3. Forums – Apple Developer Forums.
- These are another great resource, but as far as I know you need to be enrolled in a paid developer program to access them. I personally waited almost a year before taking the plunge and buying into the developer program, since I felt I didn’t need to invest 99$ until I was close to being ready to test my game.
- Do note, however, that these forums have lots of real engineers, employed by Apple, answering questions. So if you have trouble getting a decent response on StackOverflow or other forums, try here. You should be able to find someone to help you out.
- Somewhat hard to parse
- Many styles of documentation. Apple kindly follows a nice naming convention in their documentation. If the title of their document includes any of the following words, you’ll have an idea of what it covers.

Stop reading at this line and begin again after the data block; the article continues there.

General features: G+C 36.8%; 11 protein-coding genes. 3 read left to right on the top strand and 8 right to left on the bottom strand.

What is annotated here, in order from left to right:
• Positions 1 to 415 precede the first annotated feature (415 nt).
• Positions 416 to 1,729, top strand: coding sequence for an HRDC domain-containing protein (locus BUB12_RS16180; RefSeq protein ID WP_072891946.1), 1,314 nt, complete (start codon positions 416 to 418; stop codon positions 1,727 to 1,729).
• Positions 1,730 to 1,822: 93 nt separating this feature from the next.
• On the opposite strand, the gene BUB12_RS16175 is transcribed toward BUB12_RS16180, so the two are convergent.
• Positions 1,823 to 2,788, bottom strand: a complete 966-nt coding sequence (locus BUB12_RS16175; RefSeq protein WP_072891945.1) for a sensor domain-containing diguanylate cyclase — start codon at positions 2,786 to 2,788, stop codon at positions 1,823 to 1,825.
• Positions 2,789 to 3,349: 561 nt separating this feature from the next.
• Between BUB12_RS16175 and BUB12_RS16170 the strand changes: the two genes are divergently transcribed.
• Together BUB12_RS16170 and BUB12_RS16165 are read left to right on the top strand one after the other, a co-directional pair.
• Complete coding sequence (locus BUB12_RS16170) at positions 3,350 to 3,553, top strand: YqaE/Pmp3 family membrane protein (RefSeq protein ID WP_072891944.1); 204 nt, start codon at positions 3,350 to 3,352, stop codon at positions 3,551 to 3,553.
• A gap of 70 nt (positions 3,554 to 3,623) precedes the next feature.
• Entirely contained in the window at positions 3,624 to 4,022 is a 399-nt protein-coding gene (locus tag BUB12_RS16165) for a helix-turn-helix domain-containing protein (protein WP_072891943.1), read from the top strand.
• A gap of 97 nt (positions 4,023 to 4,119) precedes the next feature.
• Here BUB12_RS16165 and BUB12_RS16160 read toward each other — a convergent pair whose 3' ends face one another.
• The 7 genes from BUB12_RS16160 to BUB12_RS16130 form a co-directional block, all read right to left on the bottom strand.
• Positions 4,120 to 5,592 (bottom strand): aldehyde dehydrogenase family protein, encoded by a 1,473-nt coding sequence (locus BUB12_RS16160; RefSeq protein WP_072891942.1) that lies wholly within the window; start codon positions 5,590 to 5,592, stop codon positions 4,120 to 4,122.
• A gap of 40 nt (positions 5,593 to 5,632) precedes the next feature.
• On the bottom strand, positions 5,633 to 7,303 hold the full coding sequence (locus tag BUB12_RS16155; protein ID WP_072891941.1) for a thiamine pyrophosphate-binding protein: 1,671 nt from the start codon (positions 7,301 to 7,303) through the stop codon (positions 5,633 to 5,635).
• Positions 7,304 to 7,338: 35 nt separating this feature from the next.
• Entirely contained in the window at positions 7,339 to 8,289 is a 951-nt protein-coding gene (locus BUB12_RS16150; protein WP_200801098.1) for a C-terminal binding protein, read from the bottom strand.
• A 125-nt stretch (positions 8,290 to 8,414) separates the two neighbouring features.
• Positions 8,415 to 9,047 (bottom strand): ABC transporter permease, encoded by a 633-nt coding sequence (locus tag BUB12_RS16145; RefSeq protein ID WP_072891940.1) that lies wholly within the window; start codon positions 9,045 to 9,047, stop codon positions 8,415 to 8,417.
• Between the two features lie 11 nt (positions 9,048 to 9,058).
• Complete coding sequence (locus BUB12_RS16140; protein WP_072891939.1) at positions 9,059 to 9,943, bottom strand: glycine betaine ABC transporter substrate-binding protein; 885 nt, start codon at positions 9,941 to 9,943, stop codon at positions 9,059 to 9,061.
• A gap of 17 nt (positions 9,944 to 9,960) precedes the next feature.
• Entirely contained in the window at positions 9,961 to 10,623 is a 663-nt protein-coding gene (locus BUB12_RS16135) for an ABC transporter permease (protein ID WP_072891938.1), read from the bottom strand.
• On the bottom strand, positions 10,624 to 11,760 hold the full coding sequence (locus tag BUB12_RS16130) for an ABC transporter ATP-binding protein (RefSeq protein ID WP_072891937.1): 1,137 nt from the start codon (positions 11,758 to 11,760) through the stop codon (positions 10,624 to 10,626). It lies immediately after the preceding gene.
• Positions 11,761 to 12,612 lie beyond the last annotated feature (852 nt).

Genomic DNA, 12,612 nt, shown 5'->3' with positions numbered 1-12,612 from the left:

- Class Reference
- A “class” in Objective-C is essentially an identity for an object, that tells you what kind of object that is. Each class has a different purpose and a different set of methods and functions that are tailored to make that class useful for something.
- A class reference codifies all the capabilities of a given class: its methods, properties, protocols, and usually a brief description of the purpose of the class.
- You pretty much need to already know the material. A class reference isn’t instructional, but it is informative. You should probably just use class reference to “refer” to and check stuff.
- Programming Guides
- These are instructional booklets on a topic. They aren’t all written in exactly the same format, but they are generally good for programmers of any level of experience.
- While the class references can be full of jargon and sometimes hard to interpret for beginners, the programming guides are educational and thorough learning tools. Much easier to read.